When the term Gaussian Quadrature appears in most Literatures, does it actually refer to Gauss-Legendre Quadrature.
In other words, do they implicitly admit that they use the Legendre orthogonal polynomials by default?
When the term Gaussian Quadrature appears in most Literatures, does it actually refer to Gauss-Legendre Quadrature.
In other words, do they implicitly admit that they use the Legendre orthogonal polynomials by default?
It is standard to use the term Gaussian Quadrature to refer broadly to any approximation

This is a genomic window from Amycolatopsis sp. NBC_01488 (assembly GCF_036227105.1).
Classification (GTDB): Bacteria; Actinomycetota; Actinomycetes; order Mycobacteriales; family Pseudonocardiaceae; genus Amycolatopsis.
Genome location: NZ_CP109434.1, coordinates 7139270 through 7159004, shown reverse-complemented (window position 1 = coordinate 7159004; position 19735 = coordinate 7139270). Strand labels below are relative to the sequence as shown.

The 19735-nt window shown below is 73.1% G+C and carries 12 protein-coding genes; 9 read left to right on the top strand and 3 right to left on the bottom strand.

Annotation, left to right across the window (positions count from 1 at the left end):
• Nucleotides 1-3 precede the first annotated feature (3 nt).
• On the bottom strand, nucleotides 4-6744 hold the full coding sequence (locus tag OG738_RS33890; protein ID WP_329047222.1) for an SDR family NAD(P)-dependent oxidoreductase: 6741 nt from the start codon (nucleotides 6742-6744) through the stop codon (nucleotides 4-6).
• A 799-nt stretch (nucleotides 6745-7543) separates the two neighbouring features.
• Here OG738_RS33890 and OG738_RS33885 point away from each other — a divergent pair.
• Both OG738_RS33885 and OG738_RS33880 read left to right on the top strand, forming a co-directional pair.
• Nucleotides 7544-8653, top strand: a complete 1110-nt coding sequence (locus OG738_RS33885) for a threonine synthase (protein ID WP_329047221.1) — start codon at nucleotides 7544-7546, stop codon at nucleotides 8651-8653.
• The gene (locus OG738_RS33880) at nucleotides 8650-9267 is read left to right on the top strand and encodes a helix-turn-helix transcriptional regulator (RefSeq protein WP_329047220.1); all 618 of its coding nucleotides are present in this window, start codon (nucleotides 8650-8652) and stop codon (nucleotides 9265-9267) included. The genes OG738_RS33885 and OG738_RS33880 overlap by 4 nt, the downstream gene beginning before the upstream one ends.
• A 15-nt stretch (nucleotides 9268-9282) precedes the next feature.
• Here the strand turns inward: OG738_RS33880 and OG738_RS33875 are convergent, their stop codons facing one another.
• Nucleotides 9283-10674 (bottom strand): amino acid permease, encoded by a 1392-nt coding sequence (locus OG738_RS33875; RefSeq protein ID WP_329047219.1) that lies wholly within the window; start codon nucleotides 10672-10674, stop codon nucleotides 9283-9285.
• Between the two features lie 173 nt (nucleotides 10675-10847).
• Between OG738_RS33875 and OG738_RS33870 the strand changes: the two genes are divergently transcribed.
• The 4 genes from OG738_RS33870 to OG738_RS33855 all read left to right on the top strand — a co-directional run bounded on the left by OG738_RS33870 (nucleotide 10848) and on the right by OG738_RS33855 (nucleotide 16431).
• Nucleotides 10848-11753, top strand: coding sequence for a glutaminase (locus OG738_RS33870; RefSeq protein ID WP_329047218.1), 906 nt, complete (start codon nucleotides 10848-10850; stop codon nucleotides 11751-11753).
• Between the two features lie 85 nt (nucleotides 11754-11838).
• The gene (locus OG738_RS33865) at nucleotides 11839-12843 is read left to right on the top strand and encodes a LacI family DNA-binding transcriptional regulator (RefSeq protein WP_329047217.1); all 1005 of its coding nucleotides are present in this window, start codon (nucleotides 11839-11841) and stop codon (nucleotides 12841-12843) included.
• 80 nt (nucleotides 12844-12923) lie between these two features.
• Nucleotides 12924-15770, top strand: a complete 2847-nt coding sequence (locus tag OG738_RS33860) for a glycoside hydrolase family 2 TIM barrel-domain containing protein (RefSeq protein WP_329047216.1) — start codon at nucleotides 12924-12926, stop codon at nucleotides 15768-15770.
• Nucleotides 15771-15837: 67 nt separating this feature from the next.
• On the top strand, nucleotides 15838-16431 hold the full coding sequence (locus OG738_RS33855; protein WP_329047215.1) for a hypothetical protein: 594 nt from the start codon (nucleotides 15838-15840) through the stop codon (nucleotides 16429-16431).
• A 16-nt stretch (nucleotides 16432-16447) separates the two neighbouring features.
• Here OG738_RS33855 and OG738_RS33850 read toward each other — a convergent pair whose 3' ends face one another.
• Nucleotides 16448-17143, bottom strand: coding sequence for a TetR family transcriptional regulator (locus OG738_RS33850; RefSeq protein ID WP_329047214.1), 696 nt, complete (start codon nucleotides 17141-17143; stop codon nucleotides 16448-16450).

$$\int_a^b \omega (w)f(x)dx=\sum_{i=1}^n w_if(x_i)$$
that is optimanl in the sense of Gauss's fundamental theorem of quadrature, regardless of the associated polynomial.
In particular, unless the context makes it somehow clear, I would not jump to the conclusion that Gaussian Quadrature means Gauss-Legendre Quadrature, i.e. that $\omega (w)=1$.
For example Wikipedia and Wolfram are consistent with this use.